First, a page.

Chapter: 10 Serpa Pinto

Serpa Pinto 
Previous:  Marseille, Madrid, Lisbon. See previous chapters at bottom left.
After an idyllic week at Colégio da Bafureira we were awakened around 2 am on Sept 8, 1941 to prepare for boarding the Serpa Pinto.  It seemed we always were awakened around midnight to immediately move to a new environment. The roads were empty and within 30 minutes we arrived at the dock and saw our new home for the first time.  The boat was awe inspiring. I was truly excited at the thought I would soon be on that ship on the open ocean. I already had a love for boats and water ways.
Almost all the passengers were Jews escaping from the Holocaust. It took hours for everyone to board. All passenger’s papers had to be verified. We finally boarded late in the evening. We were led to our quarters which were in a converted steerage section near the bow of the boat. Bunks were stacked 4 high with straw mattresses. Each bunk had a child’s lifejacket. Our handlers instructed us to wear the jackets 24/7.  I lay on my assigned bunk and fell asleep instantly. Late on the morning of Sep 9, 1941 I awoke to a swaying motion as the ship began to leave the dock. I rushed up on deck not wanting to miss the moment when we left the port. Less than an hour later we all felt the curse of seasickness. By the mid afternoon I felt much better. I got no further seasickness for the  rest of the voyage. Later that day we were taken to one of the lifeboats. We had to remember it’s position. Every day thereafter the captain would drill the entire ship to stand next to our assigned lifeboat.
Our trip was scheduled for 8 days. However it took 16 days from Sept 9, 1941 to Sep 24,1941

The type of  German U-Boat that stopped us

On the second day in the open ocean we received our first delay. It became my costum to stand at the side of the rail near the bow where I could look down and see the bow splitting the water around our ship. In the morning of the second day I was at my station looking around at the distant horizon.
Suddenly with a great rush of water a Nazi submarine thrust it’s snout in the air and minutes later was floating not far from our boat. The U-Boat’s guns were trained our way each with a group of sailors behind them. A loudspeaker on the U- Boat instructed the captain to stop our ship and send a boat to the u-Boat. The small boat returned with the u-Boat’s captain or high ranking officer. Our captain was instructed to sail to Casablanca immediately and dock there. The u-boat followed us to make sure we did not stray. At that time we were not far from Casablanca and arrived there not long after. Several German officers and armed guards set up a table on the deck. They had come to make sure no wanted persons were on board. One by one the passengers had to appear at the table and present their papers. Children of our age were excluded. It took 3 days for the 600+ passengers to filter past the table.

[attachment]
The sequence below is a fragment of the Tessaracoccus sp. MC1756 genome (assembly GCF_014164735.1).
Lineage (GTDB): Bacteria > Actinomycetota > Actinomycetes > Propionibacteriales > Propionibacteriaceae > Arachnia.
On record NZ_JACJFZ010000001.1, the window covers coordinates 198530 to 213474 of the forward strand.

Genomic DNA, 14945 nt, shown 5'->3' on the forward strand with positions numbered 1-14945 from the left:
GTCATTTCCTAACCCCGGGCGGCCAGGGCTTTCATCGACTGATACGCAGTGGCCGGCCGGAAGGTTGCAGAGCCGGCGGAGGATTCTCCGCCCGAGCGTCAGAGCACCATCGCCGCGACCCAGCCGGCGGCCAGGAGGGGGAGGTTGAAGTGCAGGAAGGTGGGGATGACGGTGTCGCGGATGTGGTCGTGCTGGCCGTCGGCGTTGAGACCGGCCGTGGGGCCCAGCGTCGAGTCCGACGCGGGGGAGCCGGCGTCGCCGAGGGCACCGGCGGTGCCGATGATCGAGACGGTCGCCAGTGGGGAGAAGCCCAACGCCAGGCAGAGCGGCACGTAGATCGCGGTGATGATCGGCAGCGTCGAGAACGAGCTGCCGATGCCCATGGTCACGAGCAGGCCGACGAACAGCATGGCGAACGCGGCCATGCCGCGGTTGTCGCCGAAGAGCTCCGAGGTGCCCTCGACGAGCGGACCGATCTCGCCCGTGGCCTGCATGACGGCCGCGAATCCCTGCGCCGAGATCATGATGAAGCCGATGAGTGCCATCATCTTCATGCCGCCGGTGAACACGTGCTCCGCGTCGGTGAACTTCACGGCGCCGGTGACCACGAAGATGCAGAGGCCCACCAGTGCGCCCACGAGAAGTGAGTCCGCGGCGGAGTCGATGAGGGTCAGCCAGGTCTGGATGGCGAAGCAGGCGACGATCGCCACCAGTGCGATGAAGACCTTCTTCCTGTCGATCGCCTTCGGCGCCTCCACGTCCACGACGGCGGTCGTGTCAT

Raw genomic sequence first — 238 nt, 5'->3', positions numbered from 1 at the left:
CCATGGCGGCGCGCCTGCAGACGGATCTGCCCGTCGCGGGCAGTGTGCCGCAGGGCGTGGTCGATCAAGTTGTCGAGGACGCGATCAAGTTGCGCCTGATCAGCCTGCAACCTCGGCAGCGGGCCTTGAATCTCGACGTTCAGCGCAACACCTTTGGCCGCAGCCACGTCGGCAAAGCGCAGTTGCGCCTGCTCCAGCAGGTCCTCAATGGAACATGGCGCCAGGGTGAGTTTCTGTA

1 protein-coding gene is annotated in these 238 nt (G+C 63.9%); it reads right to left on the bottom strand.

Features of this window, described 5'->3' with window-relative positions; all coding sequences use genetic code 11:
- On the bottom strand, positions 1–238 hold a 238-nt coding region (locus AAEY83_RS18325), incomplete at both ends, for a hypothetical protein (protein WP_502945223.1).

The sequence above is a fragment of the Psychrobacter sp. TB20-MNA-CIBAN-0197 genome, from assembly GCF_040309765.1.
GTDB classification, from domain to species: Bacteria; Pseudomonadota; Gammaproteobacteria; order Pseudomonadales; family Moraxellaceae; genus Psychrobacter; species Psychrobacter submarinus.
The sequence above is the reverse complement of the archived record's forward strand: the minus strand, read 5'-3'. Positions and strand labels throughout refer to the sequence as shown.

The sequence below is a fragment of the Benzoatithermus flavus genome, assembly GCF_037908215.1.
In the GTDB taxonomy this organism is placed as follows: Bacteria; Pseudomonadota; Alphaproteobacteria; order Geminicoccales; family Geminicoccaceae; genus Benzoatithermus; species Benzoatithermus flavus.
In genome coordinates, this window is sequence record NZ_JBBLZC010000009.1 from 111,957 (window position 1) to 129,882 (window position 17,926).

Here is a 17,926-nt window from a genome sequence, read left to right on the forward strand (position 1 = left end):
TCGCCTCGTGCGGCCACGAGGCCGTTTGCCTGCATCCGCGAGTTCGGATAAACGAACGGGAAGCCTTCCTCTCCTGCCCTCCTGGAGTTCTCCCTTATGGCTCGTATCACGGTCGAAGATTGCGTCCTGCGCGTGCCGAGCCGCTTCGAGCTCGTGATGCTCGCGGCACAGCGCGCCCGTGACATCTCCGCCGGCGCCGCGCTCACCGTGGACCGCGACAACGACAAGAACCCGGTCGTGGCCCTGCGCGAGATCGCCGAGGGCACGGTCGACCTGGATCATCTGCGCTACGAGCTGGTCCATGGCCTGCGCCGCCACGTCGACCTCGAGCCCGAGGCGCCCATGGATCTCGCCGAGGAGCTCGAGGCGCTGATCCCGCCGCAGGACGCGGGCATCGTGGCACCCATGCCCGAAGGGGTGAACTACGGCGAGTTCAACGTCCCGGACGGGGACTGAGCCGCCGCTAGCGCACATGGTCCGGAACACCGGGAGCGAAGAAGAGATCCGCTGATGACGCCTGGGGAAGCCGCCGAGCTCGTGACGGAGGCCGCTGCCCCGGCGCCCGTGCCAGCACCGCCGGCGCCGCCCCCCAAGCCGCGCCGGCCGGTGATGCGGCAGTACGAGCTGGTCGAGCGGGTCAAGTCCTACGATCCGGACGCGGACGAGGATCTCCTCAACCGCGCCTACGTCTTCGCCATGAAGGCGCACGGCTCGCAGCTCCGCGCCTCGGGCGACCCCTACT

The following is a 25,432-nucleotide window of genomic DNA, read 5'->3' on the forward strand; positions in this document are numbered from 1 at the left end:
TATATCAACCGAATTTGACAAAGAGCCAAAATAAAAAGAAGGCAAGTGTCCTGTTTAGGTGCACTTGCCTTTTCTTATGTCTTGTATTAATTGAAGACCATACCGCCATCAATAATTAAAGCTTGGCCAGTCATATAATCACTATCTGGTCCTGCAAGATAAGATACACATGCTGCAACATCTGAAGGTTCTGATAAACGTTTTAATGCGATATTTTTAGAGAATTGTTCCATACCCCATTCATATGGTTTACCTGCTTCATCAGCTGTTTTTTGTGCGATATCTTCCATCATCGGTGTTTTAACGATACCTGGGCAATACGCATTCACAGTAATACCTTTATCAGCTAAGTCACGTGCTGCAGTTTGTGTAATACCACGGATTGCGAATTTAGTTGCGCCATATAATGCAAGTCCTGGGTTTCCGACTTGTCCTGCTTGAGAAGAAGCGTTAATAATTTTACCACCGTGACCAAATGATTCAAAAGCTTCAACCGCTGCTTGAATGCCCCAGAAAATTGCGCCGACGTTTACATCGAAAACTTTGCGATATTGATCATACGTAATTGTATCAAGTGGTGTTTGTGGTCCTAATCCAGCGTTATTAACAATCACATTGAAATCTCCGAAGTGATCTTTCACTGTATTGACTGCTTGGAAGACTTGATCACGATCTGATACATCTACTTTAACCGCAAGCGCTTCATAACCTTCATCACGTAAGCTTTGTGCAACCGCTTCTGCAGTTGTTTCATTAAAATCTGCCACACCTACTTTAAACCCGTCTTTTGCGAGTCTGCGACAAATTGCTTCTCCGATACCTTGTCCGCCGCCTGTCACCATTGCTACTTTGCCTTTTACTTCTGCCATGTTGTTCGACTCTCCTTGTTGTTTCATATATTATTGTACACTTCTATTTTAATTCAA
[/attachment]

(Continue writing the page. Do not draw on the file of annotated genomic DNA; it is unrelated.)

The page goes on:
While this was going on Wolfgang and I and several more kids got some rolls from the galley. We stood at the railing facing the dock and threw the rolls over to the starving kids ashore. The rolls were not able to fly all the way to the dock. The kids did not care and dove to recover each roll as we threw them. They were so hungry they swallowed the rolls in just a couple of bites.
On the eve of the third day we set out to sea again. The boat was slow and had to zigzag across the ocean to try to stay hidden from the numerous U-Boats. Early on the 5th day after our detour to Casablanca, we were awakened by a canon explosion. We ran on deck to find a British destroyer had shot a missile across our bow to bring us to a halt. As before with the U-Boat event, the British captain ordered us to follow him to Hamilton, Bermuda. We were held in Bermuda for 2 days and just like the Germans in Casablanca, the passengers were questioned to see if any were German espionage agents.
The first night in the port in Bermuda a small storm engulfed us. We were so fascinated looking at cars passing on a highway and other new technologies we hardly noticed the rain.
Most spectacular for Wolfgang and I were the fluorescent signs on the stores. They blinked on and off. They came in all shapes and colors. As the rain and fog increased or decreased the colors blended presenting us with a hypnotizing psychedelic display that kept us glued to the railing for hours.
It was our first encounter with the modern facilities of the new world were we were heading. The rain distorted the colorful signs and added to their mystique.  As before in Casablanca we were not permitted to leave the ship. That in no way diminished our wonder at these magnificent light displays.
Because we had already added many days to our scheduled 8 day voyage our food supply was dangerously low. Thanks to the sympathetic Bermuda officials they replenished our supply for the 2 day trip to NY.
Click this line for Chapter: 11 New York, or select a chapter from the index in the left footer column below.
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